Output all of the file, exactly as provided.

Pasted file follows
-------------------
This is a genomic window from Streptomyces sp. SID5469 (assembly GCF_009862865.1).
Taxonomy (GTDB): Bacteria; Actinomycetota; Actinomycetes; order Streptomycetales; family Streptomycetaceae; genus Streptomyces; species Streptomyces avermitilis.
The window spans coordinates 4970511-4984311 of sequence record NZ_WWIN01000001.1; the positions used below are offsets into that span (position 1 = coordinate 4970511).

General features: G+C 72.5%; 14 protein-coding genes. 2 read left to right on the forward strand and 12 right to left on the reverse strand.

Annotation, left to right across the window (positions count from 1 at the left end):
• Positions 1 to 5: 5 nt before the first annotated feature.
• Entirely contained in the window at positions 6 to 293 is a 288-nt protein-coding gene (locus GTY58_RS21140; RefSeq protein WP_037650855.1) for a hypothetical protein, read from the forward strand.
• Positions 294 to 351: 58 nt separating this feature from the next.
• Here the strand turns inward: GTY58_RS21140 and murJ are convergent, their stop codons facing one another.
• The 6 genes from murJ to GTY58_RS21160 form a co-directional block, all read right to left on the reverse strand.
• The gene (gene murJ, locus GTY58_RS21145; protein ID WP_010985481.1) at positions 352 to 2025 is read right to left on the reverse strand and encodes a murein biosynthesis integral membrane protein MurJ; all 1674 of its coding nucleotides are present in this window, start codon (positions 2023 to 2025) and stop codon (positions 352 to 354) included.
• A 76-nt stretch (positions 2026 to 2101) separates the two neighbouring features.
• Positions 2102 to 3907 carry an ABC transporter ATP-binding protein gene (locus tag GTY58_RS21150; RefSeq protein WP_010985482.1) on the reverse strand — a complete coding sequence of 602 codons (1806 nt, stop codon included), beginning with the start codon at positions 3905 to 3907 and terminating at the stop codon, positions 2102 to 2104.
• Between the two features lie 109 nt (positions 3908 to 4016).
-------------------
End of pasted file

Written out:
This is a genomic window from Streptomyces sp. SID5469 (assembly GCF_009862865.1).
Taxonomy (GTDB): Bacteria; Actinomycetota; Actinomycetes; order Streptomycetales; family Streptomycetaceae; genus Streptomyces; species Streptomyces avermitilis.
The window spans coordinates 4970511-4984311 of sequence record NZ_WWIN01000001.1; the positions used below are offsets into that span (position 1 = coordinate 4970511).

General features: G+C 72.5%; 14 protein-coding genes. 2 read left to right on the forward strand and 12 right to left on the reverse strand.

Annotation, left to right across the window (positions count from 1 at the left end):
• Positions 1 to 5: 5 nt before the first annotated feature.
• Entirely contained in the window at positions 6 to 293 is a 288-nt protein-coding gene (locus GTY58_RS21140; RefSeq protein WP_037650855.1) for a hypothetical protein, read from the forward strand.
• Positions 294 to 351: 58 nt separating this feature from the next.
• Here the strand turns inward: GTY58_RS21140 and murJ are convergent, their stop codons facing one another.
• The 6 genes from murJ to GTY58_RS21160 form a co-directional block, all read right to left on the reverse strand.
• The gene (gene murJ, locus GTY58_RS21145; protein ID WP_010985481.1) at positions 352 to 2025 is read right to left on the reverse strand and encodes a murein biosynthesis integral membrane protein MurJ; all 1674 of its coding nucleotides are present in this window, start codon (positions 2023 to 2025) and stop codon (positions 352 to 354) included.
• A 76-nt stretch (positions 2026 to 2101) separates the two neighbouring features.
• Positions 2102 to 3907 carry an ABC transporter ATP-binding protein gene (locus tag GTY58_RS21150; RefSeq protein WP_010985482.1) on the reverse strand — a complete coding sequence of 602 codons (1806 nt, stop codon included), beginning with the start codon at positions 3905 to 3907 and terminating at the stop codon, positions 2102 to 2104.
• Between the two features lie 109 nt (positions 3908 to 4016).